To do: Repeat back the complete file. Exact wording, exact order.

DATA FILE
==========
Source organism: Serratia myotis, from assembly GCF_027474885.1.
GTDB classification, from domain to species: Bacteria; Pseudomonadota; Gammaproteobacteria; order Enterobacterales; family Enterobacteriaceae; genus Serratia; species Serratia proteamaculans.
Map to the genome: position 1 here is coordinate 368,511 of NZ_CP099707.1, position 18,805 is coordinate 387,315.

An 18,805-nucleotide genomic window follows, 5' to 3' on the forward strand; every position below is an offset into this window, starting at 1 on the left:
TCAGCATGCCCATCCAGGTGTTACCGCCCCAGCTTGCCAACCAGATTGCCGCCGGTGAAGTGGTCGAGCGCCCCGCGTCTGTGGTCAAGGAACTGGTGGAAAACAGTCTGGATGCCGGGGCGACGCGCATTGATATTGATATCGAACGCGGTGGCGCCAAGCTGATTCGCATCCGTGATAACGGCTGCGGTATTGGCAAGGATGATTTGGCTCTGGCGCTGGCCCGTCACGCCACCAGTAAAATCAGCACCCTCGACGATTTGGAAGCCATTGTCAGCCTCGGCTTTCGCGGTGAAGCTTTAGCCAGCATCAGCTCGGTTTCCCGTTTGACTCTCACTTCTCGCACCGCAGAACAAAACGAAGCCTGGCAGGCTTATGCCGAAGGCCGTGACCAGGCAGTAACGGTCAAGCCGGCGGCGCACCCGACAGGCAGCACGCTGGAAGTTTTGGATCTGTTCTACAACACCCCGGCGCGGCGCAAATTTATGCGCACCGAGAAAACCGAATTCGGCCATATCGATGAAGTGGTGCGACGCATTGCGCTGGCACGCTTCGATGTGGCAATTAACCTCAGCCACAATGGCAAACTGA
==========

Source organism: Serratia myotis, from assembly GCF_027474885.1.
GTDB classification, from domain to species: Bacteria; Pseudomonadota; Gammaproteobacteria; order Enterobacterales; family Enterobacteriaceae; genus Serratia; species Serratia proteamaculans.
Map to the genome: position 1 here is coordinate 368,511 of NZ_CP099707.1, position 18,805 is coordinate 387,315.

An 18,805-nucleotide genomic window follows, 5' to 3' on the forward strand; every position below is an offset into this window, starting at 1 on the left:
TCAGCATGCCCATCCAGGTGTTACCGCCCCAGCTTGCCAACCAGATTGCCGCCGGTGAAGTGGTCGAGCGCCCCGCGTCTGTGGTCAAGGAACTGGTGGAAAACAGTCTGGATGCCGGGGCGACGCGCATTGATATTGATATCGAACGCGGTGGCGCCAAGCTGATTCGCATCCGTGATAACGGCTGCGGTATTGGCAAGGATGATTTGGCTCTGGCGCTGGCCCGTCACGCCACCAGTAAAATCAGCACCCTCGACGATTTGGAAGCCATTGTCAGCCTCGGCTTTCGCGGTGAAGCTTTAGCCAGCATCAGCTCGGTTTCCCGTTTGACTCTCACTTCTCGCACCGCAGAACAAAACGAAGCCTGGCAGGCTTATGCCGAAGGCCGTGACCAGGCAGTAACGGTCAAGCCGGCGGCGCACCCGACAGGCAGCACGCTGGAAGTTTTGGATCTGTTCTACAACACCCCGGCGCGGCGCAAATTTATGCGCACCGAGAAAACCGAATTCGGCCATATCGATGAAGTGGTGCGACGCATTGCGCTGGCACGCTTCGATGTGGCAATTAACCTCAGCCACAATGGCAAACTGA